Rum-Raspberry Meringues

Rum-Raspberry Meringues

I had to fill in (on rather short notice) for one of the members of my Sweet Treats group at work, and so this is what I came up with.  I LOVE (love, love, love) meringues.  Always have.  In fact I think they’re the first thing I ever baked.  And so every time I make something with egg yolks I take advantage of the extra whites and whip up a batch.  The Pie isn’t a huge fan of the crispy, chewy, sugary goodness, but that hasn’t stopped me yet.  I’ve even branched out and made different varieties of chocolate meringue, one of which I posted about here.  But I keep seeing fruity versions, so I thought I’d give that a go.  Most of the recipes call for food colouring and raspberry or strawberry extract, neither of which are particularly yummy to me.  I mean, I understand why you would use them in this case — the fluffy egg whites are pretty delicate and would collapse if you put too much heavy stuff into the mix.

Rum-Raspberry Meringues

But I think we can give this a bit of a go, with some real fruit.  We just have to be very careful.

What you need is some egg whites, at room temperature.  I have some pasteurized egg whites that came in a carton which has been sitting in my freezer since Cait and Jul were here, so I might as well use that. Then you need some cream of tartar, which is your stiffening agent. And some sugar.  For sweetness.  Obviously.  You can use any sweetener you like, but I prefer the ease of good old regular sugar.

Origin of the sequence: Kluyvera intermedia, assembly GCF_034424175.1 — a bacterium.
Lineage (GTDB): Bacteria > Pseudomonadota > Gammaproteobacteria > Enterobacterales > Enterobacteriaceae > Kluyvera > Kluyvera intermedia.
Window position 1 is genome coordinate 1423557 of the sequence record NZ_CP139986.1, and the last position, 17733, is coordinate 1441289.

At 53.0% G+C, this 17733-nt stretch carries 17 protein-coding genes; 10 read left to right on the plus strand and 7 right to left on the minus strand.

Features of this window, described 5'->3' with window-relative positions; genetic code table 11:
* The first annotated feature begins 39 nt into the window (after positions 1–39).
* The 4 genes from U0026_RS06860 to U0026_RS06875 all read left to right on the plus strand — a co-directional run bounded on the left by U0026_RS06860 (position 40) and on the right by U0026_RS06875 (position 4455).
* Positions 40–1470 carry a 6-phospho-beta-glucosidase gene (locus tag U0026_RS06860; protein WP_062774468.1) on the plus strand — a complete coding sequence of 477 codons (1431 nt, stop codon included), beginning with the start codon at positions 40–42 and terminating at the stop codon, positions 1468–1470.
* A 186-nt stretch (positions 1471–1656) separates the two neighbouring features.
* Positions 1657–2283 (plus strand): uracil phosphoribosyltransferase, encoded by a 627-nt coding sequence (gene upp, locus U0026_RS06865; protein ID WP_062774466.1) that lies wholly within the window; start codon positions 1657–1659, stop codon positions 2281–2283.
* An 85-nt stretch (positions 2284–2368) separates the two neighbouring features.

Rum-Raspberry Meringues

And you need some fruit.  I’m going to use about a cup and a half of frozen raspberries here, which I thawed, and I’m going to gently stew them for a little bit with 1 teaspoon corn starch.  To prevent lumps of corn starch forming, mix the spoonful of starch with a small amount of the raspberry juice first, to form a slurry (this technique works really well when adding thickener to gravies, too).  I added in a tablespoon or so of sugar, just to get rid of the bite of the raspberry acid.

Rum-Raspberry Meringues

Then I’m going to strain them (and by that I mean shove the mess through a sieve with a spoon), and come out with a nice little coulis.  Let that cool for a bit.

Rum-Raspberry Meringues

Now you can start your meringues.  Preheat your oven to 250°F and line some baking sheets with parchment paper.

Rum-Raspberry Meringues

The regular proportions I use come from The Joy of Cooking, and involve 4 egg whites1/2 teaspoon cream of tartar, 1 teaspoon vanilla (which I made from rum!) and 1 cup sugar.  You can multiply or divide this recipe however you wish.  In my carton o’ egg whites the label says there is the equivalent of 8 egg whites, so I’m going with that proportion, which is a double batch.

Rum-Raspberry Meringues

Of course, I didn’t learn until after I’d put it all together that pasteurized egg whites (such as those that come in a carton) do not lend themselves well to making meringue.  So I had to start all over again.

Rum-Raspberry Meringues
SO very much not what I was aiming for.